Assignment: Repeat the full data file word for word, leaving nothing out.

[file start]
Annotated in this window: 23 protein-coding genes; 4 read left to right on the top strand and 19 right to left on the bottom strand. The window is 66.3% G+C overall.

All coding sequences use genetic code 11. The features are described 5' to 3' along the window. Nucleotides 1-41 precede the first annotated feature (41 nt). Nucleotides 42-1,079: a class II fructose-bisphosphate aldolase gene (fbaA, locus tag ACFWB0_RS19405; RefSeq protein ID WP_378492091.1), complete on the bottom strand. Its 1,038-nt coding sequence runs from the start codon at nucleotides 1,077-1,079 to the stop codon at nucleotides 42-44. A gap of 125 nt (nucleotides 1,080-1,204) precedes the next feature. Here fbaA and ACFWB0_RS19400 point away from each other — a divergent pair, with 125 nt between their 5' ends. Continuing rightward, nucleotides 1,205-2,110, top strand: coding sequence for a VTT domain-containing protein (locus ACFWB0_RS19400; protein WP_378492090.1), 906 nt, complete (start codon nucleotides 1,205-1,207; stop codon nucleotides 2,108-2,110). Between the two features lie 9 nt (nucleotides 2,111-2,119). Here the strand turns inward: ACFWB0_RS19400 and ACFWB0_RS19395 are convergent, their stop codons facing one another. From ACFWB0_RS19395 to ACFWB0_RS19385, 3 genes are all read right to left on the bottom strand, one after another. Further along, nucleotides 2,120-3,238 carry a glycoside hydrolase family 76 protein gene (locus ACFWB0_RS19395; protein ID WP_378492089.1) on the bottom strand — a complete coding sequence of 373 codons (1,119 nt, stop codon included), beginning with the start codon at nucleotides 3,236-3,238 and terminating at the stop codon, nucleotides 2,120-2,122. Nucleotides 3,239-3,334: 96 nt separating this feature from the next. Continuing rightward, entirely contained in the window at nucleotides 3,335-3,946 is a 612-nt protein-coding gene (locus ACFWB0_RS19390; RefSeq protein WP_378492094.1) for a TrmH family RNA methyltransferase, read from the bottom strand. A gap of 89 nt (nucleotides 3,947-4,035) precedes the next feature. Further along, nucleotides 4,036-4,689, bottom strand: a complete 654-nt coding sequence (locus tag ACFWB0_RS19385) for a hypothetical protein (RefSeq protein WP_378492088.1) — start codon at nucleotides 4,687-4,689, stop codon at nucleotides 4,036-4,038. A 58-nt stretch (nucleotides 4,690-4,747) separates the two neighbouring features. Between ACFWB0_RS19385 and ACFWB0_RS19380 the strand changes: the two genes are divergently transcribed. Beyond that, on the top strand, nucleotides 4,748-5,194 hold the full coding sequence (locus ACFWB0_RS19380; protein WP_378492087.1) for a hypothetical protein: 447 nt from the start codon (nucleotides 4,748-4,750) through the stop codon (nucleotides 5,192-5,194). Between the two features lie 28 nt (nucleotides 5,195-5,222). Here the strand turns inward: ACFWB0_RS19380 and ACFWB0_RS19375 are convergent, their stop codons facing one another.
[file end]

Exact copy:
Annotated in this window: 23 protein-coding genes; 4 read left to right on the top strand and 19 right to left on the bottom strand. The window is 66.3% G+C overall.

All coding sequences use genetic code 11. The features are described 5' to 3' along the window. Nucleotides 1-41 precede the first annotated feature (41 nt). Nucleotides 42-1,079: a class II fructose-bisphosphate aldolase gene (fbaA, locus tag ACFWB0_RS19405; RefSeq protein ID WP_378492091.1), complete on the bottom strand. Its 1,038-nt coding sequence runs from the start codon at nucleotides 1,077-1,079 to the stop codon at nucleotides 42-44. A gap of 125 nt (nucleotides 1,080-1,204) precedes the next feature. Here fbaA and ACFWB0_RS19400 point away from each other — a divergent pair, with 125 nt between their 5' ends. Continuing rightward, nucleotides 1,205-2,110, top strand: coding sequence for a VTT domain-containing protein (locus ACFWB0_RS19400; protein WP_378492090.1), 906 nt, complete (start codon nucleotides 1,205-1,207; stop codon nucleotides 2,108-2,110). Between the two features lie 9 nt (nucleotides 2,111-2,119). Here the strand turns inward: ACFWB0_RS19400 and ACFWB0_RS19395 are convergent, their stop codons facing one another. From ACFWB0_RS19395 to ACFWB0_RS19385, 3 genes are all read right to left on the bottom strand, one after another. Further along, nucleotides 2,120-3,238 carry a glycoside hydrolase family 76 protein gene (locus ACFWB0_RS19395; protein ID WP_378492089.1) on the bottom strand — a complete coding sequence of 373 codons (1,119 nt, stop codon included), beginning with the start codon at nucleotides 3,236-3,238 and terminating at the stop codon, nucleotides 2,120-2,122. Nucleotides 3,239-3,334: 96 nt separating this feature from the next. Continuing rightward, entirely contained in the window at nucleotides 3,335-3,946 is a 612-nt protein-coding gene (locus ACFWB0_RS19390; RefSeq protein WP_378492094.1) for a TrmH family RNA methyltransferase, read from the bottom strand. A gap of 89 nt (nucleotides 3,947-4,035) precedes the next feature. Further along, nucleotides 4,036-4,689, bottom strand: a complete 654-nt coding sequence (locus tag ACFWB0_RS19385) for a hypothetical protein (RefSeq protein WP_378492088.1) — start codon at nucleotides 4,687-4,689, stop codon at nucleotides 4,036-4,038. A 58-nt stretch (nucleotides 4,690-4,747) separates the two neighbouring features. Between ACFWB0_RS19385 and ACFWB0_RS19380 the strand changes: the two genes are divergently transcribed. Beyond that, on the top strand, nucleotides 4,748-5,194 hold the full coding sequence (locus ACFWB0_RS19380; protein WP_378492087.1) for a hypothetical protein: 447 nt from the start codon (nucleotides 4,748-4,750) through the stop codon (nucleotides 5,192-5,194). Between the two features lie 28 nt (nucleotides 5,195-5,222). Here the strand turns inward: ACFWB0_RS19380 and ACFWB0_RS19375 are convergent, their stop codons facing one another.